More than 26 million people are already living with Alzheimer’s, and that figure is projected to quadruple by 2050. Halting this epidemic represents perhaps the most daunting health challenge of the 21st century.
Age tends to be the key risk factor for developing Alzheimer’s. Researchers in OMRF’s Aging and Metabolism Research Program are focused on the ways aging impacts disease and the changes that occur in aging that predispose people to diseases like Alzheimer’s. By learning more about the processes at work in the body as we age, they hope to pinpoint the specific processes that trigger the development of Alzheimer’s, as well as cancer, stroke, vision loss and other conditions associated with aging.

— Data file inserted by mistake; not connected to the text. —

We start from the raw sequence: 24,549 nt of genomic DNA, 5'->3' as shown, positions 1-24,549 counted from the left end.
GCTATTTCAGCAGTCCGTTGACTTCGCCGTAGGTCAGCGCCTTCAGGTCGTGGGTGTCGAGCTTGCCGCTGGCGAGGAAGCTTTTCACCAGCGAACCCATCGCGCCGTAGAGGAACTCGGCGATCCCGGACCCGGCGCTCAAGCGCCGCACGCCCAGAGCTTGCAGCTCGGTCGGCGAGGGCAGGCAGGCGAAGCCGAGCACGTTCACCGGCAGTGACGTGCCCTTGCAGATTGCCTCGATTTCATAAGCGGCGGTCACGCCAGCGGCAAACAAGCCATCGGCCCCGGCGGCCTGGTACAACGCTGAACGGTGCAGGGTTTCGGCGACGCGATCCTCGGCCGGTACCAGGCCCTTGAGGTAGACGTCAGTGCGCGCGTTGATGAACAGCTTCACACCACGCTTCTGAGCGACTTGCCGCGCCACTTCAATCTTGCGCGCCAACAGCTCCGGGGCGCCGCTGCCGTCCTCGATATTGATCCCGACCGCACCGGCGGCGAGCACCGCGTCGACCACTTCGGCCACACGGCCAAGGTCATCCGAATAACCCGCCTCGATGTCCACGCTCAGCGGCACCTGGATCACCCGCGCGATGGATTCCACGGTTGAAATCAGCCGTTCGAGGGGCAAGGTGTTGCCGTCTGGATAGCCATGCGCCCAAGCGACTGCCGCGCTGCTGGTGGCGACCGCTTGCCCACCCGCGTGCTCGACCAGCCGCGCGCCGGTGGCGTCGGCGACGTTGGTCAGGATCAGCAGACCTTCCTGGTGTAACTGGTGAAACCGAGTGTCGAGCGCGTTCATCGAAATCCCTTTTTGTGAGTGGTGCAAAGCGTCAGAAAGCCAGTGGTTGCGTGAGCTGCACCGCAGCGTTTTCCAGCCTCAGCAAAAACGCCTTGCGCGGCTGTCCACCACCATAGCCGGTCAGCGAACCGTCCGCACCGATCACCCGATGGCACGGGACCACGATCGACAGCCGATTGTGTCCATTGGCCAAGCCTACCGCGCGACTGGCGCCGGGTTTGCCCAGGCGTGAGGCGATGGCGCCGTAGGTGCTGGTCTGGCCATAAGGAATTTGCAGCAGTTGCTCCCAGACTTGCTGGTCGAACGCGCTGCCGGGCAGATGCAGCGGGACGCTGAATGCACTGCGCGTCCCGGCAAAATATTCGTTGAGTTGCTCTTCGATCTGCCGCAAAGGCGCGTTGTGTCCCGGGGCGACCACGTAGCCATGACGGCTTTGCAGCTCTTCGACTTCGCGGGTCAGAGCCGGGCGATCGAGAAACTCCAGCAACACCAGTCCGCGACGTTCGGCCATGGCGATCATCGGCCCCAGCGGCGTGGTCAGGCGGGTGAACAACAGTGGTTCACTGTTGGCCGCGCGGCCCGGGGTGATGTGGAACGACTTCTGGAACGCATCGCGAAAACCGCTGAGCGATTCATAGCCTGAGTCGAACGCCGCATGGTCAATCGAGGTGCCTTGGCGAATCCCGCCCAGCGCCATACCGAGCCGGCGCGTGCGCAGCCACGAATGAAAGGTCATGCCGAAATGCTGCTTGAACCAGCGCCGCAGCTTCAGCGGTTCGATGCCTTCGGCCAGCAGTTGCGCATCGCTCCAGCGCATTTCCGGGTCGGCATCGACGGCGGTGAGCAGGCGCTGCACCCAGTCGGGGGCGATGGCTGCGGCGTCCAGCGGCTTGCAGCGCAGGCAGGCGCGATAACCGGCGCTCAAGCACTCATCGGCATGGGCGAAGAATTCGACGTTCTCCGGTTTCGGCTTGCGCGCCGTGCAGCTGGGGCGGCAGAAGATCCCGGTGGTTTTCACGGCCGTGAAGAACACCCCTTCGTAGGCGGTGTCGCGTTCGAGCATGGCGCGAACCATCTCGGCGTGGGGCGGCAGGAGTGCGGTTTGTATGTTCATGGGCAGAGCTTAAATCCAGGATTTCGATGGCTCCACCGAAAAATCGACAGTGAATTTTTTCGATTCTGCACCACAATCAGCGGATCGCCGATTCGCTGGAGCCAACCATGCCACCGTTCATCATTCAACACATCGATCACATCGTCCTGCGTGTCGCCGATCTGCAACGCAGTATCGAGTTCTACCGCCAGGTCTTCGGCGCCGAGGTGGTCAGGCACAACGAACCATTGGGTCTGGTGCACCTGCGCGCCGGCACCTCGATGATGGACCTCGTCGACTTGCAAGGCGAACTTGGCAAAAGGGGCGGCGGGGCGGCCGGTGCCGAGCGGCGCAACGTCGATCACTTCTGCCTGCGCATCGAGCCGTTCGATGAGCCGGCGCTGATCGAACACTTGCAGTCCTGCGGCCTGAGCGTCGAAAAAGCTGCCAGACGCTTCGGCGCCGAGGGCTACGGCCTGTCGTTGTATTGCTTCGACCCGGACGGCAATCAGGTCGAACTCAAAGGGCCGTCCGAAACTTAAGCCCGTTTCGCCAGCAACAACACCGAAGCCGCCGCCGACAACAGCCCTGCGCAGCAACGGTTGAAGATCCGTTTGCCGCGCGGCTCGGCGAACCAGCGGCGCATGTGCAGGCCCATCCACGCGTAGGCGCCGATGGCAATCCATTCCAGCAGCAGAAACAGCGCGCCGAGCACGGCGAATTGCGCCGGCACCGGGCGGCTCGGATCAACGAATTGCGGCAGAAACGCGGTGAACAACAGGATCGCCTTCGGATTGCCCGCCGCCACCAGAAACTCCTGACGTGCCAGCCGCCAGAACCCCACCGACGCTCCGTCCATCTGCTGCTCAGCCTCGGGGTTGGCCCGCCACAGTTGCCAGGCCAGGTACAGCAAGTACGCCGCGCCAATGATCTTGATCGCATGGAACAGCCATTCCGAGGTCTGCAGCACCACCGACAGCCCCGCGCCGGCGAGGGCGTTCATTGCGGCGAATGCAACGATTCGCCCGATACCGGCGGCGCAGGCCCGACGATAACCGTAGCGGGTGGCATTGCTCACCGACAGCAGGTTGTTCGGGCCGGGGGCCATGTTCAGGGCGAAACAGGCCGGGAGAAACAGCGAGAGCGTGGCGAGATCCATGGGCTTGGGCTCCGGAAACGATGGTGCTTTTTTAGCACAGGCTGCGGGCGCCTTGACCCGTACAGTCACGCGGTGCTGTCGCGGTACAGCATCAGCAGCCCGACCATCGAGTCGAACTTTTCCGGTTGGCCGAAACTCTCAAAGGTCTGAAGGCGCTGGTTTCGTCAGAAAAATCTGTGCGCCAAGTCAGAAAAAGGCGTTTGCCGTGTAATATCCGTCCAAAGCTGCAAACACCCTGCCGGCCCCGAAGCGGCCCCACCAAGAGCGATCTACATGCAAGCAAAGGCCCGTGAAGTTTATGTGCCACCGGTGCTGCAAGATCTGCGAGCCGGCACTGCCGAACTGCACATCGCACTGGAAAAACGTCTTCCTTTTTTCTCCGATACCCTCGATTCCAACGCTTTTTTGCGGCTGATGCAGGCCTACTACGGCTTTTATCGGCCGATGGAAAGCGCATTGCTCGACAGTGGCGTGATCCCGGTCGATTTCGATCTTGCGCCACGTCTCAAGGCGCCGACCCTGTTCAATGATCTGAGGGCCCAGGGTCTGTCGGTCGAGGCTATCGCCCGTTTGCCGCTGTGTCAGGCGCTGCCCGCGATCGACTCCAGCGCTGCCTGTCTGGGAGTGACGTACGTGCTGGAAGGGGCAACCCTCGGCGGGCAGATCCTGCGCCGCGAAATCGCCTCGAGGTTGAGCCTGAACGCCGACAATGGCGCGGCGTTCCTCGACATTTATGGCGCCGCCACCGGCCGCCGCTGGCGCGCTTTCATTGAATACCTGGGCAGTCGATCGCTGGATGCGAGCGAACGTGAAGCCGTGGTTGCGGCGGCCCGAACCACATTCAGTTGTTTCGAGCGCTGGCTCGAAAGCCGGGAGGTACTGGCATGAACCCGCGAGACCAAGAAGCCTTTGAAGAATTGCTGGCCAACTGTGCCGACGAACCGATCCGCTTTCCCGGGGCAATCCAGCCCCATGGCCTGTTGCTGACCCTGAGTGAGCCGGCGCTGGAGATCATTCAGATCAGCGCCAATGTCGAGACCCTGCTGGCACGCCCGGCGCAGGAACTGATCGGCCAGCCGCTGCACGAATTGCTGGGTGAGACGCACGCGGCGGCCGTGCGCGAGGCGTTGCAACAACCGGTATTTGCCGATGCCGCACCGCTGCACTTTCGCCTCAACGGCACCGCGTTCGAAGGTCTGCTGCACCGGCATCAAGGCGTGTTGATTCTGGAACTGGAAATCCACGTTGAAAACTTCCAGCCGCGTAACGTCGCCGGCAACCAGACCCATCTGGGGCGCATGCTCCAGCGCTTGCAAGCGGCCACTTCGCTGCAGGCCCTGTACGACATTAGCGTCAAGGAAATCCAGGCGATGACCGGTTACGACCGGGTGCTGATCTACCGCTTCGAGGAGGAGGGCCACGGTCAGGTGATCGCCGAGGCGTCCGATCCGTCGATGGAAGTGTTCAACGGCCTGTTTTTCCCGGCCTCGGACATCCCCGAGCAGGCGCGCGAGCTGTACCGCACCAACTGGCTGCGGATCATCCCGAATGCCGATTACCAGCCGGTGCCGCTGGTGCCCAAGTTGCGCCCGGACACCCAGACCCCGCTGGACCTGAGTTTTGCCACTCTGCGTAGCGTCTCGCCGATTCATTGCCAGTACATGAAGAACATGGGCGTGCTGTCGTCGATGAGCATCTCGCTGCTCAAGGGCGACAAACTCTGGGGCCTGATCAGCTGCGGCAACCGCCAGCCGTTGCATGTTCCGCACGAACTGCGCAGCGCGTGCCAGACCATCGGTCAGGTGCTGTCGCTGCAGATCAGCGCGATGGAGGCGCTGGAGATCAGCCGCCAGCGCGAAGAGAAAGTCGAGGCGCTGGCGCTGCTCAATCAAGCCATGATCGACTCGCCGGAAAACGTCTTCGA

OMRF scientists are partnering with researchers at the University of Oklahoma Health Sciences Center and the VA Medical Center through a joint grant that established the Oklahoma Nathan Shock Center of Excellence in Basic Biology of Aging. These researchers will pool their talents and expertise to expand on the developing field of geroscience, where scientists study the changes that occur in aging that predispose people to diseases like Alzheimer’s.
Alzheimer’s is a complicated, multi-faceted disease, and OMRF scientists are making progress against an illness that robs too many of their memories, their identities and, ultimately, their lives.